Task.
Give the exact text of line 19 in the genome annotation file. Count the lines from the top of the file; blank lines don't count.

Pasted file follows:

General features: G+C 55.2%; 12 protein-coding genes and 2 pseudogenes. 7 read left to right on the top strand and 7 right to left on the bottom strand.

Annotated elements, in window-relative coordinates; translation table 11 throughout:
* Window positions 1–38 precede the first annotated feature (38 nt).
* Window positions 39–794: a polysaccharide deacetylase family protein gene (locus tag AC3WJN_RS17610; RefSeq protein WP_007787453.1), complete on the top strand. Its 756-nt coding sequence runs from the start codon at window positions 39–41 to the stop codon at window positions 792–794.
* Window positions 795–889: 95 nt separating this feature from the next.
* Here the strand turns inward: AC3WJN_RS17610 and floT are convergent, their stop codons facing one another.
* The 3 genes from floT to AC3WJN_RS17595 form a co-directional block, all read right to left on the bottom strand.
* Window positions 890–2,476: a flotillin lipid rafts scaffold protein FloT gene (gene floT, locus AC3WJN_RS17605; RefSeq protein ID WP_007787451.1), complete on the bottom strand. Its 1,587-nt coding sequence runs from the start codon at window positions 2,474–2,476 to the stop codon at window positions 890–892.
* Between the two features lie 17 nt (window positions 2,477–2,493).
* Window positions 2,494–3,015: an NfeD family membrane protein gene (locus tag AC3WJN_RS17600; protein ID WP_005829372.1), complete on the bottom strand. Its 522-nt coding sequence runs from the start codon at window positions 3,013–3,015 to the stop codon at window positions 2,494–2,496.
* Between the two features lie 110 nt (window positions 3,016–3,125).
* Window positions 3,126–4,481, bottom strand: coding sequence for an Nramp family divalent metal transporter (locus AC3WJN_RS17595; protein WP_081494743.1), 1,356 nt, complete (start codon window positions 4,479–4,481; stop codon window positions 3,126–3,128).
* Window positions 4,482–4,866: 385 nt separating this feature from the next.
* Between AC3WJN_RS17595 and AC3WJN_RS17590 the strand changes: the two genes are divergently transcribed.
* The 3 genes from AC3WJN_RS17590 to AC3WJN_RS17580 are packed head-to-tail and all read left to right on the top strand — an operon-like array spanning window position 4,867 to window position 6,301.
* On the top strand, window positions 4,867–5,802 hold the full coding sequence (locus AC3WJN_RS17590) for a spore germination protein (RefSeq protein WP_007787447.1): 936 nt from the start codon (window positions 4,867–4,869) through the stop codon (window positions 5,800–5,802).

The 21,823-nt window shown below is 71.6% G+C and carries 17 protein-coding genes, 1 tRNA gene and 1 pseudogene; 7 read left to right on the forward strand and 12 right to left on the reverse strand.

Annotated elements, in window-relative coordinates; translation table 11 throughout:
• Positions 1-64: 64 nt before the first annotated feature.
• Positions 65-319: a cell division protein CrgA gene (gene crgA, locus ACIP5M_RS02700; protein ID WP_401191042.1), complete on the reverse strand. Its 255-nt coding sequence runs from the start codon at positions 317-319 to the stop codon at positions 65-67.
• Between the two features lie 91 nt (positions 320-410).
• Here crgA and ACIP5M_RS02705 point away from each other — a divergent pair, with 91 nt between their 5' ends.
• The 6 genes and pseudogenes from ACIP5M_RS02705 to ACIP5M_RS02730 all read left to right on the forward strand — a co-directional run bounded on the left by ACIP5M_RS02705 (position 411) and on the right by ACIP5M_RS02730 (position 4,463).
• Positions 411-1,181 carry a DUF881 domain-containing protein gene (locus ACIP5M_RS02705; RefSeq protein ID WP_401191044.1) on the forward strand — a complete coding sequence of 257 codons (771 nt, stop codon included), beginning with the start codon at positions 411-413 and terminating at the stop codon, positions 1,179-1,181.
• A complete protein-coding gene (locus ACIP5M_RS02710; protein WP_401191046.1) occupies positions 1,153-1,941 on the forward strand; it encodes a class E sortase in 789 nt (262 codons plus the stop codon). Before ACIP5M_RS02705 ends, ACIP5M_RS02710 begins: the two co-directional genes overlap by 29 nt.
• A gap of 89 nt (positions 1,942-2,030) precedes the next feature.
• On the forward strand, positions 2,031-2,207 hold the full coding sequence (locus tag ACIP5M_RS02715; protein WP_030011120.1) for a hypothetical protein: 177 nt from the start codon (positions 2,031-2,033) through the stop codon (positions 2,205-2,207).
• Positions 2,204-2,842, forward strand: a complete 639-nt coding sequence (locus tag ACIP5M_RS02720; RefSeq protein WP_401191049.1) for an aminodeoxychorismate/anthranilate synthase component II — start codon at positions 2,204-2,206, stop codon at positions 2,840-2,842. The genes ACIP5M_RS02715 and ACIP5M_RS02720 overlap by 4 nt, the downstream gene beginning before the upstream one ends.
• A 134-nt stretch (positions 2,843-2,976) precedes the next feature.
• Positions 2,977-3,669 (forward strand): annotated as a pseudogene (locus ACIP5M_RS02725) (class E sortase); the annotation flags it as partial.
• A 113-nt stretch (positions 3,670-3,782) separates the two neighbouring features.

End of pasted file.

• Positions 1-64: 64 nt before the first annotated feature.